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The Confessions Of Saint Augustine by St. Augustine

Chapter XVI But woe is thee, thou torrent of human custom! Who shall stand against thee? howà

But woe is thee, thou torrent of human custom! Who shall stand against thee? how long shalt thou not be dried up? how long roll the sons of Eve into that huge and hideous ocean, which even they scarcely overpass who climb the cross? Did not I read in thee of Jove the thunderer and the adulterer? both, doubtless, he could not be; but so the feigned thunder might countenance and pander to real adultery. And now which of our gowned masters lends a sober ear to one who from their own school cries out, |These were Homer's fictions, transferring things human to the gods; would he had brought down things divine to us!| Yet more truly had he said, |These are indeed his fictions; but attributing a divine nature to wicked men, that crimes might be no longer crimes, and whoso commits them might seem to imitate not abandoned men, but the celestial gods.|

And yet, thou hellish torrent, into thee are cast the sons of men with rich rewards, for compassing such learning; and a great solemnity is made of it, when this is going on in the forum, within sight of laws appointing a salary beside the scholar's payments; and thou lashest thy rocks and roarest, |Hence words are learnt; hence eloquence; most necessary to gain your ends, or maintain opinions.| As if we should have never known such words as |golden shower,| |lap,| |beguile,| |temples of the heavens,| or others in that passage, unless Terence had brought a lewd youth upon the stage, setting up Jupiter as his example of seduction.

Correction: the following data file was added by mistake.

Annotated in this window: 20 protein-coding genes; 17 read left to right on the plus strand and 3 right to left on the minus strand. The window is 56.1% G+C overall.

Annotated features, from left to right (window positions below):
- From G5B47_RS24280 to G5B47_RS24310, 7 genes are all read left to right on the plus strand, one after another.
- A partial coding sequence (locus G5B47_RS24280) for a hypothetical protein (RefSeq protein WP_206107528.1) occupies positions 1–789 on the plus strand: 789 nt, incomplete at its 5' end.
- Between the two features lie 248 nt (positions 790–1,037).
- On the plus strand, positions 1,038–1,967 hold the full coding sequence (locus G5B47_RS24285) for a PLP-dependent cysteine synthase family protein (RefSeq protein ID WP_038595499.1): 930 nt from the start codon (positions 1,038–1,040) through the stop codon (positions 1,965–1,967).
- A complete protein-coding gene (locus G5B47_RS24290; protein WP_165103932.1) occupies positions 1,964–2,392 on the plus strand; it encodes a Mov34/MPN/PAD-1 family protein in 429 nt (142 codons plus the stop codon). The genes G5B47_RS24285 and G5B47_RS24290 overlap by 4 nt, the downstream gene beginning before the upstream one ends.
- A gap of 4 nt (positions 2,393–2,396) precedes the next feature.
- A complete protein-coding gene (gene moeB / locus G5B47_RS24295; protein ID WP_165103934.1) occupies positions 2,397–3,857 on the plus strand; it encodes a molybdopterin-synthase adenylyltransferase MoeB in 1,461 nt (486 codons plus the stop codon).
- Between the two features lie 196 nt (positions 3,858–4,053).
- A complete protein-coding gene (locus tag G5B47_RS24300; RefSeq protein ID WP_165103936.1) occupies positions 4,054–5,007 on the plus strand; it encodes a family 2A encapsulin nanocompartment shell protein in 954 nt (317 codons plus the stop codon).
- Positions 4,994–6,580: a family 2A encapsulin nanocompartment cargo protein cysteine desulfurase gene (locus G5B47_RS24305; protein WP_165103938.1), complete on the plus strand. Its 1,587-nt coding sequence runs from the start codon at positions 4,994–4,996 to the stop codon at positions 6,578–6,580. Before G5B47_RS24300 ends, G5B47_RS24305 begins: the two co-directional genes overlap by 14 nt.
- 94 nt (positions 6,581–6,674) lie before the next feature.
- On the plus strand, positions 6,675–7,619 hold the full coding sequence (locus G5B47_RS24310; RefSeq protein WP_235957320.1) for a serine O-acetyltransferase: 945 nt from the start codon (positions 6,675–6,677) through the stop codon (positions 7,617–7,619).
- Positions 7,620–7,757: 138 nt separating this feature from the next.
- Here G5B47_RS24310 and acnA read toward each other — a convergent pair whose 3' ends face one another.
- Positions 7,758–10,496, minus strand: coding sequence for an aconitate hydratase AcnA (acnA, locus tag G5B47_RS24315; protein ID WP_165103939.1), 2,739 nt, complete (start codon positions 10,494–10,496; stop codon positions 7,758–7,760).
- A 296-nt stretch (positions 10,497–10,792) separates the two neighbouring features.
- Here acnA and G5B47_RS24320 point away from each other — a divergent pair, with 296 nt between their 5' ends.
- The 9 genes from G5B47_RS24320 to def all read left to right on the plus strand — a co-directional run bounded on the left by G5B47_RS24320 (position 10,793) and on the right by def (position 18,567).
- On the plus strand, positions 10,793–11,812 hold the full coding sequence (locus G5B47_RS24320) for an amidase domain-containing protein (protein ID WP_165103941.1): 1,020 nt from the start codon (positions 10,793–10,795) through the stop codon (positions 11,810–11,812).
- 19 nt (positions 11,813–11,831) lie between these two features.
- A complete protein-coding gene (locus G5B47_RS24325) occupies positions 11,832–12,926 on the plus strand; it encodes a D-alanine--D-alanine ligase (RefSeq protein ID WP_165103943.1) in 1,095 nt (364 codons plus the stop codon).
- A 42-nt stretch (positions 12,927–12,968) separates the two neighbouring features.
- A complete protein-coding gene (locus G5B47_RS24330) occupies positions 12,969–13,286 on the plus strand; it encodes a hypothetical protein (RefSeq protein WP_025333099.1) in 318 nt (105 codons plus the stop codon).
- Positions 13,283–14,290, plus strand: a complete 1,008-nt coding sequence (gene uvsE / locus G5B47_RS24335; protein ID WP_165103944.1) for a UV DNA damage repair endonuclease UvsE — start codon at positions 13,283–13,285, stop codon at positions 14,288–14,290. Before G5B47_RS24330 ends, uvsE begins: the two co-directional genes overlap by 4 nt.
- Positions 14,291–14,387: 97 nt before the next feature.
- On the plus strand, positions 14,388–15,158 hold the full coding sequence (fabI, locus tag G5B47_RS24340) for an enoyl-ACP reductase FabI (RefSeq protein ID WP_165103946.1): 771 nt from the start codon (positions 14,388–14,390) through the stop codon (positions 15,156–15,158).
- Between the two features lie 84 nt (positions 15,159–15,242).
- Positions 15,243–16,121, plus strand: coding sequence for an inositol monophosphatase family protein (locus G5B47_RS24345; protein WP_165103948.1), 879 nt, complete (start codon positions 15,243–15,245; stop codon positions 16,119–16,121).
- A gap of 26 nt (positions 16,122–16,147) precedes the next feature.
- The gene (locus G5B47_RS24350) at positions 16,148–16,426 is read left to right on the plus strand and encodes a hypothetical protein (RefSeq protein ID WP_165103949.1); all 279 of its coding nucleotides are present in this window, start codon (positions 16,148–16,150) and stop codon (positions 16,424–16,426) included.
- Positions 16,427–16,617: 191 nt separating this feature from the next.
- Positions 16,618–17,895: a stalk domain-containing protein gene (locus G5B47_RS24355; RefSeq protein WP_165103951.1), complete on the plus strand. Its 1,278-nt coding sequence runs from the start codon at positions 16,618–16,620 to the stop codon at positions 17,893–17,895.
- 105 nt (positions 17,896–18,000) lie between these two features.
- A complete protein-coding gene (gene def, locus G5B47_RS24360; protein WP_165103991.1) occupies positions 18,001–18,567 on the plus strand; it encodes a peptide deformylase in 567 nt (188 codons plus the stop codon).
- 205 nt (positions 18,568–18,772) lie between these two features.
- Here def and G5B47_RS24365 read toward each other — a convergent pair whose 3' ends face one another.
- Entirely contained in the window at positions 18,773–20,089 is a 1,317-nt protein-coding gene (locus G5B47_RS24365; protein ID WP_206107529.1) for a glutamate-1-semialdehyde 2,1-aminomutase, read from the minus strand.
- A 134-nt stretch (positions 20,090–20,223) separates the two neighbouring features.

|Viewing a picture, where the tale was drawn,

Of Jove's descending in a golden shower

To Danae's lap a woman to beguile.|

And then mark how he excites himself to lust as by celestial authority:

|And what God? Great Jove,

Who shakes heaven's highest temples with his thunder,

And I, poor mortal man, not do the same!

I did it, and with all my heart I did it.|

Not one whit more easily are the words learnt for all this vileness; but by their means the vileness is committed with less shame. Not that I blame the words, being, as it were, choice and precious vessels; but that wine of error which is drunk to us in them by intoxicated teachers; and if we, too, drink not, we are beaten, and have no sober judge to whom we may appeal. Yet, O my God (in whose presence I now without hurt may remember this), all this unhappily I learnt willingly with great delight, and for this was pronounced a hopeful boy.

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